‘My children are all I have left’: a Burundian mother’s story

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By Brenda Leenders

Ten Thousand Villages hoping to make this mother’s day one of life, hope, food, health

In one of the poorest countries in the world, Mennonite Central Committee and Canadian Foodgrains Bank is helping one widowed mother build a brighter future for her children.

Yvone Nindamutsa is tired after a long day of work. But her eyes light up as her youngest son, Kikwete, jumps into her arms.

“He is named after the Tanzanian president,” she says.

Asked why, her answer is simple. “I have so many hopes in my son,” she says.

Nindamutsa is a mother like millions of others around the world who hope their children can grow up to be leaders, making a difference in the world. Right now, Kikwete is far from that; he’s a chubby three-year old who is all smiles and bundles of energy. The thing he loves to do best at this stage of his life is running up and down the dirt roads surrounding his family’s little mud house on one of Burundi’s many hills.

Although Kikwete is still too young to fully realize what it means to be growing up in a poor, landless family in one of the poorest countries in the world, his world is one of love and belonging — thanks to his mother.

“My future depends on the future of my children,” says Nindamutsa, balancing Kikwete on one hip.

Raising eight children is hard; last year, Nindamutsa’s husband died of pneumonia. “My children are all I have left,” she says.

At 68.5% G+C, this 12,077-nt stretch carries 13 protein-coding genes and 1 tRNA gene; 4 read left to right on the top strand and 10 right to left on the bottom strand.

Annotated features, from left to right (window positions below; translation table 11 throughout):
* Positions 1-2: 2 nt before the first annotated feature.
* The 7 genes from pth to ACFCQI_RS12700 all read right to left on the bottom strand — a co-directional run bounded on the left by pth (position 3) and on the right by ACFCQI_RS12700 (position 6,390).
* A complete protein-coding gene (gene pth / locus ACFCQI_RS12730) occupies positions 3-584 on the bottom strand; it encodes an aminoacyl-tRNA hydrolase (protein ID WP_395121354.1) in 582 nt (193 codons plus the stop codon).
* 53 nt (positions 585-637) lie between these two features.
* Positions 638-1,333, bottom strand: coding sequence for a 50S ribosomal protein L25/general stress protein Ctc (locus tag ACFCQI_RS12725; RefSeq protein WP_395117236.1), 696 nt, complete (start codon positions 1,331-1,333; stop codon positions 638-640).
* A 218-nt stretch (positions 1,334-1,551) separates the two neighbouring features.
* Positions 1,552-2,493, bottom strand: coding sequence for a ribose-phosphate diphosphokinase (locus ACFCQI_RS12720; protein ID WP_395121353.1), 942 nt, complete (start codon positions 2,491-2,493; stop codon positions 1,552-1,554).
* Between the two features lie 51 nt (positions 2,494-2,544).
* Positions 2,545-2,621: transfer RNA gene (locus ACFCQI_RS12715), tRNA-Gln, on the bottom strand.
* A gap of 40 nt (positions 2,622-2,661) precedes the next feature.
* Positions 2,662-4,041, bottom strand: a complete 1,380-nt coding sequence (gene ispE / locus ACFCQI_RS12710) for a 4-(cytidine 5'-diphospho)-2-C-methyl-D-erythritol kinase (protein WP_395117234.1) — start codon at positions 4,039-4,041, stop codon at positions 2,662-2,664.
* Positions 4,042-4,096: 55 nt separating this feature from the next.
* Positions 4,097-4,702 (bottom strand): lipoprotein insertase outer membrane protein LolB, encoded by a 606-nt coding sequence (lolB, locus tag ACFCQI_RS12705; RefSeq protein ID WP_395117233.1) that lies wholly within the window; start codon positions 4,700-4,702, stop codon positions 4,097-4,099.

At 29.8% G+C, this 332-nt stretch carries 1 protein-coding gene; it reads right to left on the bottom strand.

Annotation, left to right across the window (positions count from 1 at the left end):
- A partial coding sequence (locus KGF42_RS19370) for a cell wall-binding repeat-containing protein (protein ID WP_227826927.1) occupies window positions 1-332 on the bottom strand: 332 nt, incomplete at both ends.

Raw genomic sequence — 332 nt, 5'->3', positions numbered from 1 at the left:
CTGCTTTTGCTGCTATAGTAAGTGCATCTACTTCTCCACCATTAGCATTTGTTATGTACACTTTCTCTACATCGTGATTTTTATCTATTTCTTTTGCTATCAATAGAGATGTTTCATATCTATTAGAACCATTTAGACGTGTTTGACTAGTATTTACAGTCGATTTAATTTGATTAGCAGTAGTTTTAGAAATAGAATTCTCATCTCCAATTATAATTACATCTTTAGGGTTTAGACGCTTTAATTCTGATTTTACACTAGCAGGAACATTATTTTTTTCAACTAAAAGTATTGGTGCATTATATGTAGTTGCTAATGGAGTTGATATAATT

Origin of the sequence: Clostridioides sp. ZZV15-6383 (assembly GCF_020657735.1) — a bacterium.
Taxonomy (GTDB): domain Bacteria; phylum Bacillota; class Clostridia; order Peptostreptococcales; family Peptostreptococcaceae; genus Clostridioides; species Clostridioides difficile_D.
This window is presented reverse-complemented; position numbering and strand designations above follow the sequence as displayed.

She is putting her heart and soul into making sure her children, ranging in age between three and 20, have the healthiest start to life possible.

Like most Burundians, Nindamutsa is a small-scale farmer. She struggles each season to grow enough food to feed her family on a tiny plot of land, never mind growing enough to sell on the side and afford such things as medicine and school fees.

That’s where the Canadian Foodgrains Bank comes in.

Every day, Nindamutsa works for several hours at a food-for-work program implemented by Foodgrains Bank member Mennonite Central Committee. Through the project she plants trees to help re-forest Burundi’s devastated natural environment.

It’s tough work in a hot sun, but for her it’s worth it.

“I can tell you truthfully, if it wasn’t for this program, not all of my children would be alive,” she says.

But Nindamutsa’s day doesn’t end when her tree planting duties are finished. She’s also become an entrepreneur, using local ingredients to make beverages and selling them to people in the community.

Planting trees, farming and selling juice — all these things keep Nindamutsa busier than any mother should ever have to be. But it’s what many mothers in Burundi must do in order to make sure their children have what they need.

“They give me hope,” she says, looking at little Kikwete. “Maybe one day he will be president.”

As Canadian Foodgrains Bank is about ending global hunger, Ten Thousand Villages is about ending global poverty. Both where started by the Mennonite Central Committee. Both work with the poorest in our world, who have no other hope. The reality is that the majority of the poorest in our world are mothers. In the developing world, one of the groups most adversely affected by hunger are mothers. When hunger comes to a community or family, women are often the first to go without food, often giving up their share for their children. Good nutrition is also extremely important for pregnant and nursing mothers; not only is it harmful for the woman to go without food, but the child also suffers.

This Mother’s Day, you can give the gift of life, hope, income, food, school and health to mothers and families by purchasing your gift at our Spring Fair Trade Gift Sale, May 2, 10 a.m. to 9 p.m., and May 3 from 10 a.m. to 5 p.m. at St Andrew’s United Church in Truro. If you want to help or learn more, contact Brenda at leenders@eastlink.ca, 902-893 4197.

Organizations: Mennonite Central Committee, Canadian Foodgrains Bank, Ten Thousand Villages United Church

Geographic location: Burundi, Truro

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